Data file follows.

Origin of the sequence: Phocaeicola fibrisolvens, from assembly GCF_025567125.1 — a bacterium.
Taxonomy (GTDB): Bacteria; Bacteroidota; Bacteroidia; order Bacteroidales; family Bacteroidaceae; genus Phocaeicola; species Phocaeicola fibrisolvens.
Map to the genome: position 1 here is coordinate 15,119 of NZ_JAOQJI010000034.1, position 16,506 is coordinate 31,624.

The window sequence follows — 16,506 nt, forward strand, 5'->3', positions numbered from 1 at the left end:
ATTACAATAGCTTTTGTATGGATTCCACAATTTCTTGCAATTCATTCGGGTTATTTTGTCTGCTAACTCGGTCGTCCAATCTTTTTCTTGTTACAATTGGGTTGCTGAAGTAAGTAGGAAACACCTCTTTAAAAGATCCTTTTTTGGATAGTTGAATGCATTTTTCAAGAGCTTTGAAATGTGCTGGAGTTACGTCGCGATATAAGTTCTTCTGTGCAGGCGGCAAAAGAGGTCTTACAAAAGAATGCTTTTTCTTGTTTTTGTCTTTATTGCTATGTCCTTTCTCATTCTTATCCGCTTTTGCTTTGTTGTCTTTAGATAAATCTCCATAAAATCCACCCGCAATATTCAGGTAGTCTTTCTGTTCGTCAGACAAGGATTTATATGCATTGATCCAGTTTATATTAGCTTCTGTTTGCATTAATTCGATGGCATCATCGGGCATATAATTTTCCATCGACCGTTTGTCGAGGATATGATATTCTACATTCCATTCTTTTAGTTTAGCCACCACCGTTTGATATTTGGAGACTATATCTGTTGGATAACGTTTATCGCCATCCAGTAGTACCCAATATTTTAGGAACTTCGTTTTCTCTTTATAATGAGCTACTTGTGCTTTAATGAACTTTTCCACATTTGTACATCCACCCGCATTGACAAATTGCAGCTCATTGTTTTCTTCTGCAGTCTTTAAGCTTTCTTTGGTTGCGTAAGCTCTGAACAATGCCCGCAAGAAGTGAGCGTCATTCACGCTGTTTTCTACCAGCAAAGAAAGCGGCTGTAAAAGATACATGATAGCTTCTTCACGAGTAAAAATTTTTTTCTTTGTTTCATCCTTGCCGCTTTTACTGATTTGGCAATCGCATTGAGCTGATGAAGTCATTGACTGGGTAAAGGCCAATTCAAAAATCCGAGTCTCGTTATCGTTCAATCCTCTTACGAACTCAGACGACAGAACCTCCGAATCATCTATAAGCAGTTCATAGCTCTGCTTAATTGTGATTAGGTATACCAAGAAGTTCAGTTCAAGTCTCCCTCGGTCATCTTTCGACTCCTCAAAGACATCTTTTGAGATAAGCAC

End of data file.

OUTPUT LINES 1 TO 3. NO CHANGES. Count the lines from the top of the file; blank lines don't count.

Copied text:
Origin of the sequence: Phocaeicola fibrisolvens, from assembly GCF_025567125.1 — a bacterium.
Taxonomy (GTDB): Bacteria; Bacteroidota; Bacteroidia; order Bacteroidales; family Bacteroidaceae; genus Phocaeicola; species Phocaeicola fibrisolvens.
Map to the genome: position 1 here is coordinate 15,119 of NZ_JAOQJI010000034.1, position 16,506 is coordinate 31,624.